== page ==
A dual national is not, as is occasionally assumed, a half-citizen of each of two nations. Rather, someone who, in common parlance, has ‘dual citizenship of states A and B’ is just a person who, according to the legal system of state A, is a citizen of A and who, according to the legal system of state B, is a citizen of B. If Barack Obama is a Kenyan, Indonesian, or Ruritanian citizen according to Kenyan, Indonesian, or Ruritanian law, that is a matter of utter irrelevance to his status under the American Constitution; as long as he is a citizen of the United States according to American law, and as long as his citizenship was acquired as of right at birth, then he is patently a “natural born Citizen” under the only criteria that count with respect to his eligibility for the Presidency. If he was born in the United States and “subject to the jurisdiction thereof”—that is to say, not the child of foreign ambassadors or invading enemies—then, according to the Fourteenth Amendment, then he is indeed a citizen and did acquire that citizenship as of right at birth. Nothing else matters.
In fact, it seems that Berg doesn’t think that Obama was genuinely born in Hawaii. He thinks that his birth certificate is a forgery, and that “[t]here are questions as to where Obama was actually born” (¶15). His evidence for these propositions? “Upon investigation into the birth of Barack Hussein Obama in Honolulu, Hawaii, Obama’s birth is reported as occurring at two (2) separate hospitals, Kapiolani Hospital and Queens Hospital. Wikipedia English Version under the subject 'Barack Obama' states Obama was born at Kapiolani Hospital. Wikipedia Italian Version under the subject 'Queens Hospital' states Barack Obama was born in Queens Hospital” (¶18); “There are further references circulating on the internet claiming examination of the hospital’s records in Hawaii show no birthing records for Stanley Ann Dunham (Obama) [ . . . ] ” (¶19); “After many attempts of the public to obtain Obama’s Certificate of Birth, a Hawaiian Certificate of Live Birth (COLB) was placed on Obama’s campaign website. However, as posted all over the internet, three (3) independent Document Forensic Experts performed extensive Forensic testing on the Certificate of Live Birth posted on Obama’s campaign website” (¶35, emphasis added). However, perhaps realizing what might charitably be called the tenuous status of these speculations, Berg is quite willing to argue in the alternative: even if Obama was born in the United States, the complaint argues, he is still ineligible to be President—and it is in formulating this claim that Berg's legal lunacy reaches full stride.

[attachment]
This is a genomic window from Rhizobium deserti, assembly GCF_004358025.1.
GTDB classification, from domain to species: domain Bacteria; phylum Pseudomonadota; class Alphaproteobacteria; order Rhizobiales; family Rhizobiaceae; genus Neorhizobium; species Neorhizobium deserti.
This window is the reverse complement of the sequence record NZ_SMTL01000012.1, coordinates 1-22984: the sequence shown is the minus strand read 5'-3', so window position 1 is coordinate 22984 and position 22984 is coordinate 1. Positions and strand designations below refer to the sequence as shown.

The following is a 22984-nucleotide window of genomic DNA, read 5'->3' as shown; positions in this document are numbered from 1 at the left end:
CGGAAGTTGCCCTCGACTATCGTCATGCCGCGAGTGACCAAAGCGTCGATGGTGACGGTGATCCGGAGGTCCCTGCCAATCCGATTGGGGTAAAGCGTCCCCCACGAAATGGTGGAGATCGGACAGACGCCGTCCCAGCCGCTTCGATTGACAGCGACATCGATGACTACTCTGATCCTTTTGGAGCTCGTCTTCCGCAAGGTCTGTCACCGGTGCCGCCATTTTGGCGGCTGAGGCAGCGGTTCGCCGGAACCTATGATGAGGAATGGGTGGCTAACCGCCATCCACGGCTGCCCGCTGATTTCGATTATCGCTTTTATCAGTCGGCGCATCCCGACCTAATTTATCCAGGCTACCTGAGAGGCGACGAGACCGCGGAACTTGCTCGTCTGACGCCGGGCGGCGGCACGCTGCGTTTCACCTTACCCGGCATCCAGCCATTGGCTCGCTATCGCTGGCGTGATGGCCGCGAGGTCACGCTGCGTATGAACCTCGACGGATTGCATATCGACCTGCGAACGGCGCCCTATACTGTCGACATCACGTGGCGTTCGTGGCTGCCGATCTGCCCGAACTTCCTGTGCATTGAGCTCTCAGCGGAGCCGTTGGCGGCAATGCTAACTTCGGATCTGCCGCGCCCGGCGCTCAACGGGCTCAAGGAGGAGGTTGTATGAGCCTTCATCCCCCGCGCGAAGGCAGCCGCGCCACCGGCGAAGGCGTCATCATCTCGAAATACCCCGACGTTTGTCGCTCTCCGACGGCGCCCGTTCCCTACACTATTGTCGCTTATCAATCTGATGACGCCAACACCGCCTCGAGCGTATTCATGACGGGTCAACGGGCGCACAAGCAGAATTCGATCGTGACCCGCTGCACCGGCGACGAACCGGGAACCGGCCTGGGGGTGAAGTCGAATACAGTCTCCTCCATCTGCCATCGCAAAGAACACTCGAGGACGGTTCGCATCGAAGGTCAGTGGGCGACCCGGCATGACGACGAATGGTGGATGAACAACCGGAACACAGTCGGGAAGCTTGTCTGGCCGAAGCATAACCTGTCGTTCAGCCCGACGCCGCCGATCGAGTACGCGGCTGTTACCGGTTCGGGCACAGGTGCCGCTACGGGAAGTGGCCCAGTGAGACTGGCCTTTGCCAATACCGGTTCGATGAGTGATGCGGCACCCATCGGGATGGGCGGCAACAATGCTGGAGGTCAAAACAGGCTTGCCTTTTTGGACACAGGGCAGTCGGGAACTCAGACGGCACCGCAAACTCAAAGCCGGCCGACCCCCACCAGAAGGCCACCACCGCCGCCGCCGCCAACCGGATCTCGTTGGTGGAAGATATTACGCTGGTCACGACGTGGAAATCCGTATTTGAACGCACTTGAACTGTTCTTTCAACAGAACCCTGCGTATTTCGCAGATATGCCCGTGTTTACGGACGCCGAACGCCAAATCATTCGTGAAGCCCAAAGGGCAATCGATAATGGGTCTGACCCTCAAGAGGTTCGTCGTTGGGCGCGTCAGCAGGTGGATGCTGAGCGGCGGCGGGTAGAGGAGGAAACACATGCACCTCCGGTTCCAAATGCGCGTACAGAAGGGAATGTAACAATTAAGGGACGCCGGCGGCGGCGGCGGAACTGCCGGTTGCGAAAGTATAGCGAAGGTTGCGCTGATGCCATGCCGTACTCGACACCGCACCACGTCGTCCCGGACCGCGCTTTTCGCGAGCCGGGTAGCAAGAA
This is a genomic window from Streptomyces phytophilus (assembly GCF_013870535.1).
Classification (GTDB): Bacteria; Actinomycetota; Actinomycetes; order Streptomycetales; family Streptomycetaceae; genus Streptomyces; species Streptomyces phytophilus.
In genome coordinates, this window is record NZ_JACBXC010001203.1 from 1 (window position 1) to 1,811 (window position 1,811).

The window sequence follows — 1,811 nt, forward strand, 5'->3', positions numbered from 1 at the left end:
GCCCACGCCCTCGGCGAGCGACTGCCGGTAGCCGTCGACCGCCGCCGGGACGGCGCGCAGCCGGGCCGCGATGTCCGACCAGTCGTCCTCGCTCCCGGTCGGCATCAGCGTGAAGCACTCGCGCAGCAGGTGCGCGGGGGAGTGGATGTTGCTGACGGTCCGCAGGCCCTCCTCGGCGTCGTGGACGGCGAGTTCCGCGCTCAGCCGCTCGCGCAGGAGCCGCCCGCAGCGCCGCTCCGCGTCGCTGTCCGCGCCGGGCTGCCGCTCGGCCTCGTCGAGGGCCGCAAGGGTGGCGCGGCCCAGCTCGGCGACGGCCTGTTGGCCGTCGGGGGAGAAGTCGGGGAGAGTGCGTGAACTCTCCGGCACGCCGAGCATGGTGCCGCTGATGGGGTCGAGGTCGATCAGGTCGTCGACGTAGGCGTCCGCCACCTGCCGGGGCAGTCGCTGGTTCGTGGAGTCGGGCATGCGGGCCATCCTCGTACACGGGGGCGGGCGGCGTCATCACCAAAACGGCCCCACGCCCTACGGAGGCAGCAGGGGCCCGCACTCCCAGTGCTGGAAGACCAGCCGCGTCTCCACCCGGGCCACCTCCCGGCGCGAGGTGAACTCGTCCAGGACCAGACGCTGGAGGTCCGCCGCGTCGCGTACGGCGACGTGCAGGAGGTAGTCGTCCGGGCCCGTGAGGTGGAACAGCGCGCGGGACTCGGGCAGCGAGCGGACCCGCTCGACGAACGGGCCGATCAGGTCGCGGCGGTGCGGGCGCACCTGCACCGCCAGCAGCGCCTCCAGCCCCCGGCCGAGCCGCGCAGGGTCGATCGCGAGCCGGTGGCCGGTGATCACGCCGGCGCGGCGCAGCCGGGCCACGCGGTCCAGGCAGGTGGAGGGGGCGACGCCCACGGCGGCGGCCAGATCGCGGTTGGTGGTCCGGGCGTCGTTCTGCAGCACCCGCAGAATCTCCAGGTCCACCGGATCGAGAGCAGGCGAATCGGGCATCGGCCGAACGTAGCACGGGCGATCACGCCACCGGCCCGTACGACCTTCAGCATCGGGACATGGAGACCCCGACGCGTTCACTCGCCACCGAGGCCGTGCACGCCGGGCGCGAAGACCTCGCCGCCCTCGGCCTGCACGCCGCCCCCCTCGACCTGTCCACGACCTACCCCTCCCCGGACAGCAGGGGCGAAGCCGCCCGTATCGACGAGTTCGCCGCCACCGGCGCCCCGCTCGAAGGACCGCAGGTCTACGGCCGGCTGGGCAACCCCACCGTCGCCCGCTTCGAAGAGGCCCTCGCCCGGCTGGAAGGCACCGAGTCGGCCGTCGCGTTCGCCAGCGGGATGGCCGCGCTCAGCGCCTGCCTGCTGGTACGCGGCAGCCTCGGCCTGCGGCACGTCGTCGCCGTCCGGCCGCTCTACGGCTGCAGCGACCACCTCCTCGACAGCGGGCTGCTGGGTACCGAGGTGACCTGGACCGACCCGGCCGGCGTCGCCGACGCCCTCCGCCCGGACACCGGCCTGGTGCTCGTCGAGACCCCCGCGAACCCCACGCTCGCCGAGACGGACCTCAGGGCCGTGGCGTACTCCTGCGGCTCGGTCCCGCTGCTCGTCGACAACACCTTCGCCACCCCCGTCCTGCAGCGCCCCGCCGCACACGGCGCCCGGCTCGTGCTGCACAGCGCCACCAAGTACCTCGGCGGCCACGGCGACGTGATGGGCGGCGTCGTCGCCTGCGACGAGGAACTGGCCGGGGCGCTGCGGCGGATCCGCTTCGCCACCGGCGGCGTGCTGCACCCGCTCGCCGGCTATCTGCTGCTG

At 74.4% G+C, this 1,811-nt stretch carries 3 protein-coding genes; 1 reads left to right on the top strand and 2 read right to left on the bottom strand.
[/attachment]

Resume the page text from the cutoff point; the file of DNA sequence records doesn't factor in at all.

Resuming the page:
Berg’s errors are not terribly interesting in themselves; I have written about them for two reasons. First of all, they offer the chance to offer a few brief notes about the notion of ‘natural-born citizenship’ and its legal history. This is an interesting topic, and one on which a number of people seem to be profoundly confused. This appendix is not quite finished, so I shall add it as a supplementary post. Second, they afford a striking new example of a phenomenon which I have always found particularly dismaying: spectacular ignorance of constitutional law on the part of many of those who most vociferously define themselves politically as ‘defenders of the Constitution’.
Trawling by search engine through political blogs (a tedious habit to which I return again and again, like Svevo’s Zeno enkindling la sua ultima sigaretta—always promising myself, in semi-demi-conscious bad faith, to quit after just one more) makes me worry that this phenomenon is growing. In fact, a Google search of blogs for ‘Obama’ and ‘dual citizenship’ yields more than 1,300 results. The story has even been picked up by (using the term loosely) a national newspaper.